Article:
A while back, after the release of Burlap to Cashmere's 2nd album, I wrote this blog post. Here's a little bit of it: These are guys you want to invite over for a meal, take home, keep around for awhile, guys obviously in love with making music, enjoying being with one another. Fronted by Delopolous and his cousin, Johnny Philippidis, with a beat laid down by long-time friend Theodore Pagano, this is family music, soaked in the sounds of the Mediterranean, mixed with a little Cat Stevens and Simon and Garfunkel, and simmered in the stew of what I imagine to be a big, lovable, sometimes loud Greek family, with cryptically profound lyrics that won't leave your head. So, I like them. I think you will too. But if you want to see and hear their "orchestrated love song," you'll need ot reserve a seat. . . soon. For more information and to reserve, go HERE. And just listen to this video! Continue reading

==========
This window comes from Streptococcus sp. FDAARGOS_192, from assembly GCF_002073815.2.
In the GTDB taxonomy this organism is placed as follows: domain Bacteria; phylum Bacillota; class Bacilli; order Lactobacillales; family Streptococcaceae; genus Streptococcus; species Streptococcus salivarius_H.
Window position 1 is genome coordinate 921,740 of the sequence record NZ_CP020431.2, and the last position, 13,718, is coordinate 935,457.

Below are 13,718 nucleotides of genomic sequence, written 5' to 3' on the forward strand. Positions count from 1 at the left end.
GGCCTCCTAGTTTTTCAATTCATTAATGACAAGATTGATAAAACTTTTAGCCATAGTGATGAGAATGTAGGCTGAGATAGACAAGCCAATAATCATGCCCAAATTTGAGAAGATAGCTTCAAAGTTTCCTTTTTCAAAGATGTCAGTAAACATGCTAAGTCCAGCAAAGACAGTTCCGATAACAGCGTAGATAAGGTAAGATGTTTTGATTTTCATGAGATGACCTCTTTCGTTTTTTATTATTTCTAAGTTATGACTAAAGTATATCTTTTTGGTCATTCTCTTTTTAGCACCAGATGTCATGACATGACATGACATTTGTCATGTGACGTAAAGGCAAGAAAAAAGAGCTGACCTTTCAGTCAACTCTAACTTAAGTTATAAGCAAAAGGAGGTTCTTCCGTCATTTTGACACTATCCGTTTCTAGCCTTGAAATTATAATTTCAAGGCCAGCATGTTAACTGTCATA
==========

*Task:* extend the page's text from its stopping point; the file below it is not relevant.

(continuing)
Beautiful. I love this song. Just let it wash over you, like a little Simon and Garfunkel. B2C isn't always this mellow, but I am thankful for this reflective song. But the point is, you need to see them live. You need to be in our home on September 27th. You need to meet these guys up close, personal. Give this a viewing. And then go here and reserve your seats. How about now? Continue reading